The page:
The situation needs to be addressed properly, and the school is being totally negligent. Both those children need some serious help, and sweeping the whole thing under the rug will most likely only cause more damage. Those poor girls.
Um.... no offense, but is this such a good venue for this discussion, though? I feel sorry that your friend and her daughter are having their (very private!) issue aired like this in such a public forum, even though I know you're doing it because you are motivated by very noble reasons and I will never know who this person is. Perhaps you could have just contacted someone with DHS and/or the police and left it at that?
Also as a side note, an eight-year-old girl can indeed be sexually curious. I certainly was. However, that is neither here nor there and shouldn't matter a single goddamn. The school administrator who said that that makes everything okay should have his or her ass kicked.
aghrivaine
Oct. 23rd, 2006 06:48 pm (UTC)
My intent here was to let my friend know, hopefully, that it's not just her and I who think that the school is being outrageously negligent. I left her name off exactly because it's a private matter.

This girl is definitely not sexually curious, according to her mother - and she doesn't seem like a worldly 8 year old. Just a young kid doing young kid things.
recoveredweasel
Oct. 23rd, 2006 06:55 pm (UTC)
I figured. You seem like a good, caring person and I didn't say you're a bad guy for doing this. I just wondered if perhaps you were being indiscreet. I certainly can't fault your motivation. But, like, perhaps you could have cleared this with her ahead of time?
I guess I'm just thinking of times in my past when I stepped on my (metaphorical) dick in the service of a worthy cause and ended up doing more damage than good.
Regardless, that's none of my business, so I'll shut up now except to wish the best to your friend and her little girl.
eefster
Oct. 23rd, 2006 07:07 pm (UTC)
I believe I've said it before, but I think she (the mother) is absolutely right to raise a fuss. Even just calling it 'a fuss' is misleading - this is a horrible, serious situation that needs to be dealt with appropriately. And no, sweeping it under the carpet isn't appropriate - both girls need help, and if the school won't or can't provide it, she needs to bring in someone who can.
kylecassidy
Oct. 23rd, 2006 07:16 pm (UTC)
i suggest that it's time for your friend to call a lawyer. and then have the lawyer call the congressman and the police.
nephandi
Oct. 23rd, 2006 08:37 pm (UTC)
Perhaps our prosecutorial friend Jonathan may have some insights.
aghrivaine
Oct. 23rd, 2006 08:38 pm (UTC)
an excellent point.
laughingwolf042
Oct. 24th, 2006 01:47 am (UTC)
This is sickening.
It seems I've been left in the dust a bit here, but I will still voice my strong agreement with you.

A mother of a young child in school myself, this horrifies and sickens me. If it were my child in this particular situation, I would have had an immediate conference with the school administration - with my lawyer and a representative from child services sitting next to me, and all the local newspapers/tv new stations on speed-dial on my phone. "Fuss" would not be an appropriate word to use for the absolute hell I would raise, should my concerns about such a situation be met with a reaction such as that.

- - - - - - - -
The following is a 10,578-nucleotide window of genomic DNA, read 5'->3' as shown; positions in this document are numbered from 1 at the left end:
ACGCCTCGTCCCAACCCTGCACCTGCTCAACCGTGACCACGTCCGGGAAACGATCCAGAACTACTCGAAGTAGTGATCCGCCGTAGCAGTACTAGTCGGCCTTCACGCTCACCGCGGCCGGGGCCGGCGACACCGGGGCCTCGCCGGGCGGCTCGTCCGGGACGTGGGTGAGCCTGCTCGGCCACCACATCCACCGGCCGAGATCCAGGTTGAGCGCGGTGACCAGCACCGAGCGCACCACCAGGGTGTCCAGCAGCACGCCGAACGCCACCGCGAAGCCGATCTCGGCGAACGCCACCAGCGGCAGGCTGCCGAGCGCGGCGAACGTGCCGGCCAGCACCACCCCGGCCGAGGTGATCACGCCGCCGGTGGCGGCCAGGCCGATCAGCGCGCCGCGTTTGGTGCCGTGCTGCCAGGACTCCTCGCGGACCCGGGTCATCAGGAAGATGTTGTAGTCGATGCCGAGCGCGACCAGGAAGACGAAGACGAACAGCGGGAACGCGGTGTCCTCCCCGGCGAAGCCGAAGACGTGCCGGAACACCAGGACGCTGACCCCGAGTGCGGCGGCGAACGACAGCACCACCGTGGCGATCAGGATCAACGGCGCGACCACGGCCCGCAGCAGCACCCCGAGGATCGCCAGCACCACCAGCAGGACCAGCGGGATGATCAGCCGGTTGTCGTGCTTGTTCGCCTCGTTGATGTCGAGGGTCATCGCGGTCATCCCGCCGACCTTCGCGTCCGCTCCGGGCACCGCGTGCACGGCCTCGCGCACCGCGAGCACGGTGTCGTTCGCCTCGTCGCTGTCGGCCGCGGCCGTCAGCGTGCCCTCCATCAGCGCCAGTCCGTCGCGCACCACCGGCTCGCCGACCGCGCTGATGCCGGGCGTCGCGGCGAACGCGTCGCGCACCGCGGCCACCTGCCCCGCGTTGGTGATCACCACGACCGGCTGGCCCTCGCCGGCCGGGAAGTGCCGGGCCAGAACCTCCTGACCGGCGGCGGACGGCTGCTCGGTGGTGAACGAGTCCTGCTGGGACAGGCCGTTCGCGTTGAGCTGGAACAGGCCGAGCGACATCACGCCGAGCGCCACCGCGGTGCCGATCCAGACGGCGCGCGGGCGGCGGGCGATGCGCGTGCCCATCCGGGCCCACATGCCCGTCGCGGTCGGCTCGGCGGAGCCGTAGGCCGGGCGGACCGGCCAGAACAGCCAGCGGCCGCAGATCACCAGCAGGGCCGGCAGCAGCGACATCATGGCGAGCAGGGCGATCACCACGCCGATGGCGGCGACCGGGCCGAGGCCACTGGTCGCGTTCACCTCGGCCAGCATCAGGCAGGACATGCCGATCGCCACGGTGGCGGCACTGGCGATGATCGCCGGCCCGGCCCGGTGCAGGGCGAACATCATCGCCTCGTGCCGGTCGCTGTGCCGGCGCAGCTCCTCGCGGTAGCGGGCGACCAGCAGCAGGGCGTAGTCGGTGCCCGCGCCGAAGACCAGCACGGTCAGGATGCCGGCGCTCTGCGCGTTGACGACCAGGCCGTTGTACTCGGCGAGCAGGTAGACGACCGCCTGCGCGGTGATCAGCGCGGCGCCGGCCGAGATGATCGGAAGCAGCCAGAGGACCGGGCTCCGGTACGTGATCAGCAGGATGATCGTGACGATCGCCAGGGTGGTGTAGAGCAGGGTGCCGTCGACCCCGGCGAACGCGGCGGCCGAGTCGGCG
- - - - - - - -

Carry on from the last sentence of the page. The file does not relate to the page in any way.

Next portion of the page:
This is wrong and it is disgusting that the school is avoiding handling it for whatever reason - and no reason they could ever possibly come up with could be good enough or more important than these girls' emotional, spiritual and physical well-being, which is exactly what they are putting at risk here.

Please, please convey my deepest sympathies and heartfelt encouragement to your friend and, if she wants to talk to someone who is also a mom, please give her my email address or my phone number (which I can give to you, if you email me).
beautesansbete
Oct. 24th, 2006 02:39 pm (UTC)
I am so disturbed by this posting I can’t even think strait. I am horrified at the school administration’s reaction to this but not surprised. I am a little surprised that the mother did not immediately go to the police but I do not admonish her for it. As a mother myself, I know that part of you doesn’t want to admit that this happened and maybe making a fuss will cause more harm than good for the children but you can’t allow yourself to think like that. That type of thinking is what perpetuates abuse.

The easy road is very often not the right road to take.

The girls needs help immediately. Each needs to be taught that she has the right to say no and that she can and should walk away and get help from someone. You can’t let your child think that people (grownups or children) can get away with doing something wrong to you; weather it be physical, sexual or mentally abusive. And on that I speak as a child of domestic violence who grew up to have mentally and physically abusive relationships (the first 6 years, the second 4 years) because I was taught through example, to believe that it was all my fault.

I don’t want the mother to think that a whole bunch of strangers are ganging up on her and telling her what to do but I do want to encourage her to seek legal and psychological help for her and her daughter.

This is not her fault; it is not her daughter’s fault. As uncomfortable as it is to draw attention to this, she needs to inform the police so that they can help the other child and so that the school administration is taught not to “sweep” more abused children “under the rug” just so they can try to prevent a lawsuit. Your friend is the only one with the power to do this and she needs to be strong. She needs to be strong for her little girl.
( 15 comments — Leave a comment )